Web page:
Jan 28 - The following are the top stories on the business pages of British newspapers. Reuters has not verified these stories and does not vouch for their accuracy. The Times -UK banking industry will ...
British trade minister Liam Fox will use a two-day trip to the World Economic Forum in Davos to meet ministers from around the world to discuss rolling over existing EU trade agreements after Britain leaves the bloc. With little time left until the United Kingdom is due to leave the European Union on March 29, there is no agreement in London on how and even whether it should leave the world's biggest trading bloc, and a growing chance of a "no-deal" exit with no provisions to soften the economic shock. Fox has said he hopes to replicate around 40 EU free trade agreements with third countries by the time Britain leaves the bloc, but the Financial Times reported last week that none would be ready by the end of March.
British trade minister Liam Fox will use a two-day trip to the World Economic Forum in Davos to meet trade ministers from around the world to discuss rolling over existing EU trade agreements after Britain leaves the bloc, his office said. With little time left until the United Kingdom is due to leave the European Union on March 29, there is no agreement in London on how and even whether it should leave the world's biggest trading bloc, and a growing chance of a "no-deal" exit with no provisions to soften the economic shock. Fox has said he hopes to replicate around 40 EU free trade agreements with third countries by the time Britain leaves the bloc but the Financial Times reported last week that none would be ready by the end of March.
Hong Kong conglomerate CK Hutchison Holdings Ltd.’s Wind Tre SpA and fiber carrier Retelit SpA also expressed interested in the unit, they said. BT Italia is seen as potentially valuable to a buyer because it serves major corporate customers including Eni SpA, Fiat Chrysler Automobiles NV and Mediaset SpA. Representatives for BT Italia, London-based BT, Telecom Italia, Wind Tre and Retelit declined to comment.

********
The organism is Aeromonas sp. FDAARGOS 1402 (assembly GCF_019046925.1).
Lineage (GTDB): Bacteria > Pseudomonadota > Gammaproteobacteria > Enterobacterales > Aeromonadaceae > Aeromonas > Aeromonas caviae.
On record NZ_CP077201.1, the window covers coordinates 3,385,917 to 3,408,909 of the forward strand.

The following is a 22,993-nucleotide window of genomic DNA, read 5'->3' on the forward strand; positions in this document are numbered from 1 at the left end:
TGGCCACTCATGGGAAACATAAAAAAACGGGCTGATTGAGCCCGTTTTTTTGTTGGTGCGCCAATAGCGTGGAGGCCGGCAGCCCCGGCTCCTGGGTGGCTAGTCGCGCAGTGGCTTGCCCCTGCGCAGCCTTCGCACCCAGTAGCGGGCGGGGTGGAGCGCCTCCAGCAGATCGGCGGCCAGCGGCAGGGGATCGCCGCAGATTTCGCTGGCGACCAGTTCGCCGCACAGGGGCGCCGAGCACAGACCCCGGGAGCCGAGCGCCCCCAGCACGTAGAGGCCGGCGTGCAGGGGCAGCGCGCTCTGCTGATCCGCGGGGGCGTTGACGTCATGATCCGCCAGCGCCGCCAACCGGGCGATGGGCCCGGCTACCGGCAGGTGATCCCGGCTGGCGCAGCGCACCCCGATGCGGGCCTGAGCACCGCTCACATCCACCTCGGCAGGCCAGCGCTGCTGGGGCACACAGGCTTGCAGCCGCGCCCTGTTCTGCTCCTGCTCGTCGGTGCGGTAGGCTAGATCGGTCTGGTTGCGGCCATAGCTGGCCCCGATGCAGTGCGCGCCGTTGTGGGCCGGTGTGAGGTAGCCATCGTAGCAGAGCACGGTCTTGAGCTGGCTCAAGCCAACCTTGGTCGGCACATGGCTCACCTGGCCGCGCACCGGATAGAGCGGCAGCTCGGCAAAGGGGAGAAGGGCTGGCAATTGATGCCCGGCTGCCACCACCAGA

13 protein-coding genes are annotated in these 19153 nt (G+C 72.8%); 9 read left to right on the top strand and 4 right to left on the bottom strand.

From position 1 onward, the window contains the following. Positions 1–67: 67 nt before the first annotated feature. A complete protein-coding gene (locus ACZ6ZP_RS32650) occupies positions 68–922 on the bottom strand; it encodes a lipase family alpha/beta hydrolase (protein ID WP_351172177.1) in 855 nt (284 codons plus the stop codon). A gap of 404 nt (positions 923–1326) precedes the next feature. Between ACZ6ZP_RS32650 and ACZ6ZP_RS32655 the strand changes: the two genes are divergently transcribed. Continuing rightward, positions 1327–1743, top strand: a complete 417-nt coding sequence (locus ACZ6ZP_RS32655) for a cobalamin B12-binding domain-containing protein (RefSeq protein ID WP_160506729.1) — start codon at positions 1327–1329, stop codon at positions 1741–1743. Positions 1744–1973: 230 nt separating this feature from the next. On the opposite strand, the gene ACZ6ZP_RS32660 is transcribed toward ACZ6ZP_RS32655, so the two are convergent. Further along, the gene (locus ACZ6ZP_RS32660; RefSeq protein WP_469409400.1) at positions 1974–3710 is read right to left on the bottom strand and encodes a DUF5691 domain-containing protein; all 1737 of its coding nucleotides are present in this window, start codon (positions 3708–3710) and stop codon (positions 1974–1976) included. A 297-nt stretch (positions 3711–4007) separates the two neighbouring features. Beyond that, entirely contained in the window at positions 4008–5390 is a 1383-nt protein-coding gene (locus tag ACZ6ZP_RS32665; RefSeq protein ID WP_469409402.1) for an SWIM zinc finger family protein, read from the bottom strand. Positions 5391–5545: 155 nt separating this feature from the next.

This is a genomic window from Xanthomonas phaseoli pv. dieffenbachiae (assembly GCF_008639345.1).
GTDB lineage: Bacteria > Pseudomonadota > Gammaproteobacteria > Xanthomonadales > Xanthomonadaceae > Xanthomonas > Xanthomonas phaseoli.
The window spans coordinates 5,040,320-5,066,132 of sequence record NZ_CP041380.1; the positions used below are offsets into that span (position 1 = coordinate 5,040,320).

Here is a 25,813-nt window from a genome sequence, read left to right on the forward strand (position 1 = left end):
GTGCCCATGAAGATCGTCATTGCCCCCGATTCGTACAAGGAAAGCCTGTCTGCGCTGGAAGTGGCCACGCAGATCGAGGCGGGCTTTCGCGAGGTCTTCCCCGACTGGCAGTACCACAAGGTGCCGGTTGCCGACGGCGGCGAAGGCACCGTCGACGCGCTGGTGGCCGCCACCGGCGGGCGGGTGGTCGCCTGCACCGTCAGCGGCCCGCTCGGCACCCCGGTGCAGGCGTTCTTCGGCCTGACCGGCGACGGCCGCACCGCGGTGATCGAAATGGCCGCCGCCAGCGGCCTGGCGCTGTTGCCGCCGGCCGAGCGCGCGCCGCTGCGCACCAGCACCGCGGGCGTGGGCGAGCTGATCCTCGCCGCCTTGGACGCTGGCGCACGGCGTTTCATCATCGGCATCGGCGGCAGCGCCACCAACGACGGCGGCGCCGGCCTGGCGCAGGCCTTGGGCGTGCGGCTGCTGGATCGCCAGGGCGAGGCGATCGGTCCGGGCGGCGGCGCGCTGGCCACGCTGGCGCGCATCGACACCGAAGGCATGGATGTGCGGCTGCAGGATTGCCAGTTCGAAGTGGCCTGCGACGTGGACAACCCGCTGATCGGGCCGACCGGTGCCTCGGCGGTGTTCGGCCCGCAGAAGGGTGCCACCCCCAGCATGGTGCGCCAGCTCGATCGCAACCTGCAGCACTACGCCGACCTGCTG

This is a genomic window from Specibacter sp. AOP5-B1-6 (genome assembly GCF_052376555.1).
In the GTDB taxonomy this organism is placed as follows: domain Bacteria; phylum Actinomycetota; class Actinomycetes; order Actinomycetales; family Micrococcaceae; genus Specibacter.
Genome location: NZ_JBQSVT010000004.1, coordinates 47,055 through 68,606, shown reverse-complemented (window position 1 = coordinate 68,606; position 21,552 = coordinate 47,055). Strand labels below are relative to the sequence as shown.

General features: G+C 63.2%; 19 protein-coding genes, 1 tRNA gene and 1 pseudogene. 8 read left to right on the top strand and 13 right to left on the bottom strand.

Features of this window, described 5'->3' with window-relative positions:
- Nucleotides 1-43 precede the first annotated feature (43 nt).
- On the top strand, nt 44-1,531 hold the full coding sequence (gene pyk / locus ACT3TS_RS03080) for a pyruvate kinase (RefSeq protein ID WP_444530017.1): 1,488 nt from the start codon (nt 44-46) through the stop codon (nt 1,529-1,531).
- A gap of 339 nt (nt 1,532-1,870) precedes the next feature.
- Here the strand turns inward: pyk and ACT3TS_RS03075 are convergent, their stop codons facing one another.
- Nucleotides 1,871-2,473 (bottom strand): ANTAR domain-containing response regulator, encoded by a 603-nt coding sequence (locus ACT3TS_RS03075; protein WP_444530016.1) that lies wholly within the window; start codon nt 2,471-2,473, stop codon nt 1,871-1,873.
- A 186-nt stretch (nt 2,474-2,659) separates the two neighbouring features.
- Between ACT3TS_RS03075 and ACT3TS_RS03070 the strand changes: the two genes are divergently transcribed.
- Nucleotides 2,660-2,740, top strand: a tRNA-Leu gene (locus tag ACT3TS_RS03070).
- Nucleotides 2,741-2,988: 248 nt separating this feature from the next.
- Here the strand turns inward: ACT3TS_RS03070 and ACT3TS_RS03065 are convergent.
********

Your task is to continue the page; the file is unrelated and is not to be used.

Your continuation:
The following are the top stories on the business pages of British newspapers. - The former chairman of Nissan Motor Co Carlos Ghosn declared his innocence on Tuesday at his first public appearance since his arrest seven weeks ago for alleged financial misconduct. - London's Heathrow, Europe's biggest airport, is planning the biggest shake-up of flight paths in 70 years after warnings that more than 650,000 people will be hit by "significant" noise from an expanded airport.
Gavin Patterson has been the CEO of BT Group plc (LON:BT.A) since 2013. First, this article will compare CEO compensation with compensation at other large companies. Next, we'll consider growth Read More...
BT Group Plc., the company delivering the 2.3-billion-pound ($3 billion) project, has been pulling equipment from the Chinese tech giant out of its own core structure since the 2016 acquisition of mobile carrier EE, which used Huawei gear throughout its systems. While BT says it’s been an ongoing process to remove some Huawei gear and the ESN decision aligns with a long-standing corporate policy to keep the Chinese company out of the core, critics of Huawei will be emboldened by the step to limit its involvement.